Burdick from Denver gathers his colleagues at
the AMA meeting in St. Louis. May 22, 39 physicians meet at
the Missouri Baptist sanatorium to achieve greater
scientific proficiency in clinical pathology
and maintain the status of
clinical pathologists on an equal plane with
other specialists. May 23, over 100 physicians
meet to approve the constitution and bylaws of the ASCP. This is basically
an organization that was formed out
of internal medicine. It came on the heels
of an AMA meeting. So this is where
the impetus was, and it really follows,
because of our relationship that we’ve had with the
clinical practice of medicine, that this is where the big
push to have organizations within our specialty. Grand proposal, jumping
way up to Jerry Evans. I have to mention this
because I came from Minnesota. He presented the Dean of
the University of Minnesota with an 80 page proposal,
which I actually have a copy of, to
create what became the first Department
of Laboratory Medicine in the United States. Our growth is our own specialty. The techniques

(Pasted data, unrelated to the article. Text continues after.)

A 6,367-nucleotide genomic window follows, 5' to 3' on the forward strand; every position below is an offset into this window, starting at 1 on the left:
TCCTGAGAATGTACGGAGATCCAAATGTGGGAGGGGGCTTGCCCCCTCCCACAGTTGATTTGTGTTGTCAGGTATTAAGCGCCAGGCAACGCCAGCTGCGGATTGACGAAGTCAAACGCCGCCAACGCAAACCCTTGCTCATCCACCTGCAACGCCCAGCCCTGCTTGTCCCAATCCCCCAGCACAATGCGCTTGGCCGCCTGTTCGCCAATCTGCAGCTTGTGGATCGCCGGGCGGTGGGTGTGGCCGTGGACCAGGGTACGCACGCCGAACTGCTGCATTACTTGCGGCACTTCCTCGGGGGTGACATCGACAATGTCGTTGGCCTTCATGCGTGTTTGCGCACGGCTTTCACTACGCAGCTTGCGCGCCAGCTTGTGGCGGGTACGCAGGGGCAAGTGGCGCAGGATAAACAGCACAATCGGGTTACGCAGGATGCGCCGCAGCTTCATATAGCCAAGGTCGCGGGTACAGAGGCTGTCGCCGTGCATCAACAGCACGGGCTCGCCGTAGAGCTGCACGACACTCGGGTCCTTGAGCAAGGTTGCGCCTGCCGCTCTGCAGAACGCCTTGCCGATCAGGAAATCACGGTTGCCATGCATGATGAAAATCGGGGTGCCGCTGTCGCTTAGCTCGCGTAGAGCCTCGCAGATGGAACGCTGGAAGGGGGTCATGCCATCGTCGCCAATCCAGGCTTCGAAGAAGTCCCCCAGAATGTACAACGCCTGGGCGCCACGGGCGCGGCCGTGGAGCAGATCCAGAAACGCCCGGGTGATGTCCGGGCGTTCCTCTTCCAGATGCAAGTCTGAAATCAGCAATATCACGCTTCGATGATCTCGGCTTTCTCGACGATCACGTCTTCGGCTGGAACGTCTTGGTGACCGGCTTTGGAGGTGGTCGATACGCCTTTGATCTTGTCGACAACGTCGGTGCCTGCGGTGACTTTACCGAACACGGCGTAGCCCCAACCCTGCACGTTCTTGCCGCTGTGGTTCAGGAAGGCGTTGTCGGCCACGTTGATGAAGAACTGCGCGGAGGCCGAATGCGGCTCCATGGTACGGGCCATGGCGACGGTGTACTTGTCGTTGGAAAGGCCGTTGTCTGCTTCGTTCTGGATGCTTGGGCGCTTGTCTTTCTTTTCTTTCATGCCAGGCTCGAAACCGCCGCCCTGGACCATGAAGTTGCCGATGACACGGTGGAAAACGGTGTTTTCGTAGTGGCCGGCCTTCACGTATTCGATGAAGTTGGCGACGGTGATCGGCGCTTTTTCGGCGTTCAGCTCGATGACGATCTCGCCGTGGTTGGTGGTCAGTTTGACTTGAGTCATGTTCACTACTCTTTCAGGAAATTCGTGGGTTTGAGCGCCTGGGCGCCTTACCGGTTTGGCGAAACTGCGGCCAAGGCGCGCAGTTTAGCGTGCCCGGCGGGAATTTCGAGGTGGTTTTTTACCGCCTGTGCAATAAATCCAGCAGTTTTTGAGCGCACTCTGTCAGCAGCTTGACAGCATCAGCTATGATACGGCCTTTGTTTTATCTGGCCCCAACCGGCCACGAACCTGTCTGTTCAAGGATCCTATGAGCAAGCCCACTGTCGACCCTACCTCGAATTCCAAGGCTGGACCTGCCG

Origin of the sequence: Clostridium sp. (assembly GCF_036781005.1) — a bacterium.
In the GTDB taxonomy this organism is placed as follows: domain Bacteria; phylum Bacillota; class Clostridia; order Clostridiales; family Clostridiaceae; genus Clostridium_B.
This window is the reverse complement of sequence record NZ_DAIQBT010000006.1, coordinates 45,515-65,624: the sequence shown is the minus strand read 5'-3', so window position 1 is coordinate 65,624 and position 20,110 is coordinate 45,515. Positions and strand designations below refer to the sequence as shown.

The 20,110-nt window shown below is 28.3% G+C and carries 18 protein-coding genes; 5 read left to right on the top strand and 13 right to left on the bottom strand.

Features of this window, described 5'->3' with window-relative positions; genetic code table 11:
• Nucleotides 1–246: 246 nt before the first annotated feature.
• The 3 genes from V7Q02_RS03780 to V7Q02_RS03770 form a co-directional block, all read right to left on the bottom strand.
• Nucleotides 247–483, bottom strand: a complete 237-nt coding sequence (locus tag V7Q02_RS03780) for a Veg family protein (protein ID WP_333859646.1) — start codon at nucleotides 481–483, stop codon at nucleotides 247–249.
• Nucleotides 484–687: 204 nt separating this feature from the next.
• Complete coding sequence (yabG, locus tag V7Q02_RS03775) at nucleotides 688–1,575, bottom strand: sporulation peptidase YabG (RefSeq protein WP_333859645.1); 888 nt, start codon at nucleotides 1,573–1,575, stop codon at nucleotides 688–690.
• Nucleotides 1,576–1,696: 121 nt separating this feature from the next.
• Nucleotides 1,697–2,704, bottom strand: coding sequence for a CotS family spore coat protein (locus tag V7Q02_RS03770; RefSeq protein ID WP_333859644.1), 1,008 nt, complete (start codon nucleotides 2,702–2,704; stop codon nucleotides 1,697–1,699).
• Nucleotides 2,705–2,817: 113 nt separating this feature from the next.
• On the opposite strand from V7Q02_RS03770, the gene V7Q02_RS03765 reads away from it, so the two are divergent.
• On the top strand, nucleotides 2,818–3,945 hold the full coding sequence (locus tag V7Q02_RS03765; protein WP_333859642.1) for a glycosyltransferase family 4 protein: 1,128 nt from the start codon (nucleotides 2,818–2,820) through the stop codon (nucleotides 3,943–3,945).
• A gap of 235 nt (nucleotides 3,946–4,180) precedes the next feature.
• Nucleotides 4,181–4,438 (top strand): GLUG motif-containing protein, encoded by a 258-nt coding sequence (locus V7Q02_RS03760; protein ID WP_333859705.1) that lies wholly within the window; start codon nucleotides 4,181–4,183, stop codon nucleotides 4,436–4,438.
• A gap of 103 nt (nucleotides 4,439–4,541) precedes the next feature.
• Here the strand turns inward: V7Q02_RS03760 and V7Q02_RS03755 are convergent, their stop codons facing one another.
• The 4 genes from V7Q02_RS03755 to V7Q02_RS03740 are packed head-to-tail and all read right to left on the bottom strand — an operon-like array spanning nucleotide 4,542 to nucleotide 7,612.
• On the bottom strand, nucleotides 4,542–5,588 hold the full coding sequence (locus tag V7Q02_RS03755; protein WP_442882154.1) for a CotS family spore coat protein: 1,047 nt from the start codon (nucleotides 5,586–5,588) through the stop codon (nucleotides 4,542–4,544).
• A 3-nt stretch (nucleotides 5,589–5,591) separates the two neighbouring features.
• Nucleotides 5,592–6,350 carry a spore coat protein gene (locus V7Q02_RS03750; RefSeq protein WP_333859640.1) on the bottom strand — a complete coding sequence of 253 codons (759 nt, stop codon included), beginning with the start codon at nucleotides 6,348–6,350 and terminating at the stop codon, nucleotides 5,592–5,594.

and basic sciences applied to the enlightened
service and research has lagged compared
with the rate of innovation and development
in other departments. A laboratory that
is standing still is the laboratory that
is going backwards. This would apply at any time. This is not any time, but
a period of logarithmically increasing volume and importance
of technical procedures. We are living in the golden
age of medical discovery. Medicine has advanced
more in the first 50 years of the 20th century
than in all preceding time. The pace is still accelerating. Great discoveries in
fundamental fields have stirred the imagination
of clinical investigators and basic scientists. Medicine has been made over. It is from the
fundamental fields that new things will come. Progress in clinical
medicine will be achieved in large
measure through the use of increasingly complex
laboratory equipment and procedures. So that was his proposal. Then in 1965 was the development
of the Academy of Clinical Laboratory Physicians. Ellis Benson, Ernie Cotlove,
Frank Queen, David Seligson, Jon Straumfjord,
and George Williams meet at the ASCP annual
meeting to discuss the problems of
teaching laboratory medicine to medical students,
and residents, and physicians. And in 1966, they found
ACLPS with the central idea to promote the
education and training in laboratory medicine. Here at the University
in Washington, in 1968 clinical labs were
shared by four departments. It was clinical chemistry and
biochemistry with Alex Kaplan. Microbiology with John
Sherris in the Department of Microbiology. Hematology was shared– Dr. Clem Finch in the
heme division of medicine, and Cecil Hougie in pathology. The King County Hospital, which